A supermarket junior manager
James talks of a need to balance clarity and conviction in a very different context. James is a junior manager in a supermarket where pilfering is a major problem. His dilemma is how do you judge whether someone has made a genuine error or is trying to cheat the system? It is relatively easy with those individuals who try to cheat the system on a regular basis. But the astute thief will be moving from store to store using a variety of means to conceal the items they are taking and do not intend to pay for.
The CCTV cameras provide data which gives clues that are often an indicator of a problem rather than providing categoric evidence. The assistants at the checkout tills are trained to observe carefully and watch for irregularities. But the thief who plans carefully may be aiming to create an aura of trust to hide their deception.
For James it is a matter of building the facts in terms of obvious evidence of theft linked with the CCTV evidence, but it is also being willing to challenge people when you are conscious that the situation does not add up and you have clear grounds of suspicion. Even if the individual does not admit an offence, once challenged they are unlikely to return to the supermarket for a period.
As a junior manager he has to keep a careful watch and ask his checkout assistants to be on their guard. He will be willing to give the customer the benefit of the doubt, but where there are repeating patterns the conviction that there is something amiss is grounds enough to ask difficult questions and bring in his supermarket manager.
The balance between clarity and conviction
The examples above deliberately come from a variety of different spheres and illustrate decisions at a range of different levels. For each of them clarity and conviction go hand in hand. Clear thinking is not only about handling facts it is also about interpreting the range of different information available to you. It is about reaching a judgement on the capabilities of individuals and whether success is likely to happen.
You can become attuned to making difficult decisions. You look for pieces of the jigsaw. You look for patterns in the information available to you. You develop an eye for making the right judgement. Sometimes you put the decision on one side and come back to it. Then something falls into place and you are comfortable with the decision you have made.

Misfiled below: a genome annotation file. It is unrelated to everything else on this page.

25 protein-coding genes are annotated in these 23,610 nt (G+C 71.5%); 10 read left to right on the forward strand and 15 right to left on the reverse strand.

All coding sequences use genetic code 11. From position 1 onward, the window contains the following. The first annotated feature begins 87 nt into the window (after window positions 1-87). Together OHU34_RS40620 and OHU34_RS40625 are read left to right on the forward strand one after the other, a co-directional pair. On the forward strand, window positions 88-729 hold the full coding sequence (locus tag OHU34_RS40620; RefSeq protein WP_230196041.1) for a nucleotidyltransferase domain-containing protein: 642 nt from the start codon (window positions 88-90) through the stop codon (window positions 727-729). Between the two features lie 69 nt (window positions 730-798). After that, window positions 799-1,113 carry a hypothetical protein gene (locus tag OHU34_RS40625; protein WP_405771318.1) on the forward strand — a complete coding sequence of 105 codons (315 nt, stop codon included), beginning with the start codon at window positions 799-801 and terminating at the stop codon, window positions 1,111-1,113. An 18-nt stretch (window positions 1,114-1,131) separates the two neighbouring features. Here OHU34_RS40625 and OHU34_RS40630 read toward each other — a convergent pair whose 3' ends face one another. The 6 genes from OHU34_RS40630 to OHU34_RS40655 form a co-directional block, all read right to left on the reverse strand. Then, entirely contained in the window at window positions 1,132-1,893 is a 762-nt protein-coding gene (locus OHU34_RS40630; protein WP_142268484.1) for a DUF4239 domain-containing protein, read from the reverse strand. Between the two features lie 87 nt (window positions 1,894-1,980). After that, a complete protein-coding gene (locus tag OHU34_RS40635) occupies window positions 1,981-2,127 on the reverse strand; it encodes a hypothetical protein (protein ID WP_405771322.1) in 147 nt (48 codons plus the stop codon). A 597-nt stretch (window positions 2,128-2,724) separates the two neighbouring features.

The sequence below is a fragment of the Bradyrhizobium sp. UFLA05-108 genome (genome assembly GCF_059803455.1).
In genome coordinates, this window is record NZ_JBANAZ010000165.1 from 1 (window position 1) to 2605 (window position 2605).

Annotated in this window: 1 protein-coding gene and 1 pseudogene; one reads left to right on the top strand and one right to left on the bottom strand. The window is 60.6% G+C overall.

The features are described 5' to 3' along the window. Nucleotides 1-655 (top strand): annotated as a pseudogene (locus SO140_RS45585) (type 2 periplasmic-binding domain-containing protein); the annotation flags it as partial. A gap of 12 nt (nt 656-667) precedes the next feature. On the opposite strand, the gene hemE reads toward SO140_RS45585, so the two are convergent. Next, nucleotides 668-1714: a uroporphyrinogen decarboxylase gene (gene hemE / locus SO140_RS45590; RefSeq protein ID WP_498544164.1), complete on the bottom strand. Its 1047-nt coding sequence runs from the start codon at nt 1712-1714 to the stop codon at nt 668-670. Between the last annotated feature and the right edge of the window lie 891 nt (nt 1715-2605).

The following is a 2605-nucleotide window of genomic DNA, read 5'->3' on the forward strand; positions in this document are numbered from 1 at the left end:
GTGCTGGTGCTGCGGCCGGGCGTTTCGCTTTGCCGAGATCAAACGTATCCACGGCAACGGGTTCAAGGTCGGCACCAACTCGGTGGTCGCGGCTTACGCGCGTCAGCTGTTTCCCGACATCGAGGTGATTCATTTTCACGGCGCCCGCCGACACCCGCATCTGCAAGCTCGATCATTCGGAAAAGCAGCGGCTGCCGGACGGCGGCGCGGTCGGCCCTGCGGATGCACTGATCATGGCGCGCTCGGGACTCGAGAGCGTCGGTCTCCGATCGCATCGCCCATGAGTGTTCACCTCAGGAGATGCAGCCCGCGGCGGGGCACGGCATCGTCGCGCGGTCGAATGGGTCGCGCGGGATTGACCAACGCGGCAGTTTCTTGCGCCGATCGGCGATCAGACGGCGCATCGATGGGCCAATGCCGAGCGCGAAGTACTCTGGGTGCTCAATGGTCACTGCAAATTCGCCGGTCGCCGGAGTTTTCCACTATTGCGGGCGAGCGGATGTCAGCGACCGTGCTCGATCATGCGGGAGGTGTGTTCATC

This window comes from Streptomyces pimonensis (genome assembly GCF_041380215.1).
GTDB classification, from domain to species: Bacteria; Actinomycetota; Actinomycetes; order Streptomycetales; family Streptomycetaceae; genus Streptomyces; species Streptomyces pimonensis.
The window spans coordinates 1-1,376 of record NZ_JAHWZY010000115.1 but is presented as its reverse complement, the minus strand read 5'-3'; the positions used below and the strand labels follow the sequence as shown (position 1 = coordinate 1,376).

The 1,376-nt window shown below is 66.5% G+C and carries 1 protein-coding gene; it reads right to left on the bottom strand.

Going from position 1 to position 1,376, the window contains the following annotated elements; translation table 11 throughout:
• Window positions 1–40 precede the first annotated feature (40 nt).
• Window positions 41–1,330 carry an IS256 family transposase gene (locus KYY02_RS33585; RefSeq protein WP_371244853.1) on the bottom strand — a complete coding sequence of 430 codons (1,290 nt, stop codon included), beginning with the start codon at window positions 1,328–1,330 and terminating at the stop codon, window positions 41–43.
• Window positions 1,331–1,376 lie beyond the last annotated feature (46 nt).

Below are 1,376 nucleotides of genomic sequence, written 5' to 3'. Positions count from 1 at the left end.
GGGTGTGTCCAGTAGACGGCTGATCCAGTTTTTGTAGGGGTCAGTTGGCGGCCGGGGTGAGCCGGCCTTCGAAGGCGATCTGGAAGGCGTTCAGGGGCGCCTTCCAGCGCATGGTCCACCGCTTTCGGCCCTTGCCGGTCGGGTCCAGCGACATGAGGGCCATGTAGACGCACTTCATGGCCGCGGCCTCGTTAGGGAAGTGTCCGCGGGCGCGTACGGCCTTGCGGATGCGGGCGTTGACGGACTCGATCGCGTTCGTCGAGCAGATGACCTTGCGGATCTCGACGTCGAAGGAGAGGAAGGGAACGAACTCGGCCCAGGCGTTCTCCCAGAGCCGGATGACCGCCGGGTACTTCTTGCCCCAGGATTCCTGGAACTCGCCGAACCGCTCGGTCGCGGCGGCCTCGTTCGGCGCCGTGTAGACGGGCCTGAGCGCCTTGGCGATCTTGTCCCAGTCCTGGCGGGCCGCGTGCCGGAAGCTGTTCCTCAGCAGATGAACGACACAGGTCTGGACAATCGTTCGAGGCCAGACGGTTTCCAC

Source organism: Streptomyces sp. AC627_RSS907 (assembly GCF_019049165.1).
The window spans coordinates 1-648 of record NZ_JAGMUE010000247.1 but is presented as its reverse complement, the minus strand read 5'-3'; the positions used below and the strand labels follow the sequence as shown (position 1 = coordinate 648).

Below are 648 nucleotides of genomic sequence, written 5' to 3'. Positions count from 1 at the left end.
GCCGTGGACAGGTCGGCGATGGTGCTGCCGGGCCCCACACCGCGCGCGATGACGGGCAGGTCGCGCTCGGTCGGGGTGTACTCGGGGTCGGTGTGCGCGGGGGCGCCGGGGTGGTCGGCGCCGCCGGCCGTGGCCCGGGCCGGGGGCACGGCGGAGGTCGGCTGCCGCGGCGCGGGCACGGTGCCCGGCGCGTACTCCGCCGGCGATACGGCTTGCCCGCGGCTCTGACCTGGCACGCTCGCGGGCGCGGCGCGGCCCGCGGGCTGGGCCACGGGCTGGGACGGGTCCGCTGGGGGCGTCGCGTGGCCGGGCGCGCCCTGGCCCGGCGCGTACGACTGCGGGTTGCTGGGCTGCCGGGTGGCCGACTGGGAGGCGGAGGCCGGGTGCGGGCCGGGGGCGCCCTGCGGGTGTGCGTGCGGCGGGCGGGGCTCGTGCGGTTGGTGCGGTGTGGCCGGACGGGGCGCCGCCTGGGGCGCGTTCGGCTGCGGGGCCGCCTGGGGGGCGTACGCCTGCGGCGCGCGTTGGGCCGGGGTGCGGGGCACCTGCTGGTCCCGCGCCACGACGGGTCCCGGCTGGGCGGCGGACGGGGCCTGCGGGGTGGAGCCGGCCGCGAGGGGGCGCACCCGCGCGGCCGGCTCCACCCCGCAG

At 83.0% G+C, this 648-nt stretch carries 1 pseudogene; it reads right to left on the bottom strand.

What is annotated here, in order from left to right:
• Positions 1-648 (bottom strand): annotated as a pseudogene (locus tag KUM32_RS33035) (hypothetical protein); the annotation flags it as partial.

The following are key questions when weighing up the balance between clarity and conviction.
• What are the key facts available to you?
• What are the main objectives you are trying to deliver?
• Are the options clear and do they mesh in well with the objectives?
• What are the key risks and how damaging might they be?
• How significant would success be?
• How confident are you that the desired outcomes are right?
• What does your experience tell you about the likelihood of success?
• Is there the capability and will to implement the decision effectively?
• Do you know what your line will be if the decision goes wrong: can you justify to a reasonable independent observer the decision you took?
• Are you clear that you have a next step that is consistent with your values and where you can honestly say that, having weighed up the information available to you, you are in a position to make a sound judgement?
Balancing clarity and conviction
• To what extent is your judgement of the facts and your intuition in line?
• Are there some overwhelming facts that mean your intuition is not that relevant?
• If you gave full reign to your ‘instincts’ where would that take you: do you want to go there?
• What have you learnt from your previous experience of balancing clarity and conviction?
• How does your perception of a particular issue compare with the perspective of others you trust?
Having looked at some of the dilemmas people face in balancing clarity and conviction the next two chapters look in turn at these two themes and how best to use and develop our capabilities in these areas.
"good practical advice... a useful self help book". (People Management, Thursday 21 August 2008)
"Shaw approaches his subject in a methodical fashion...a well laid-out book...the advice, including warnings on potential pitfalls, is good." (Personnel Today, September 16, 2008)
"Shaw has done something rarely attempted before... he covers a huge range of decision-makers and how they tackle decisions" ( Engineering & Technology, October 11th, 2008)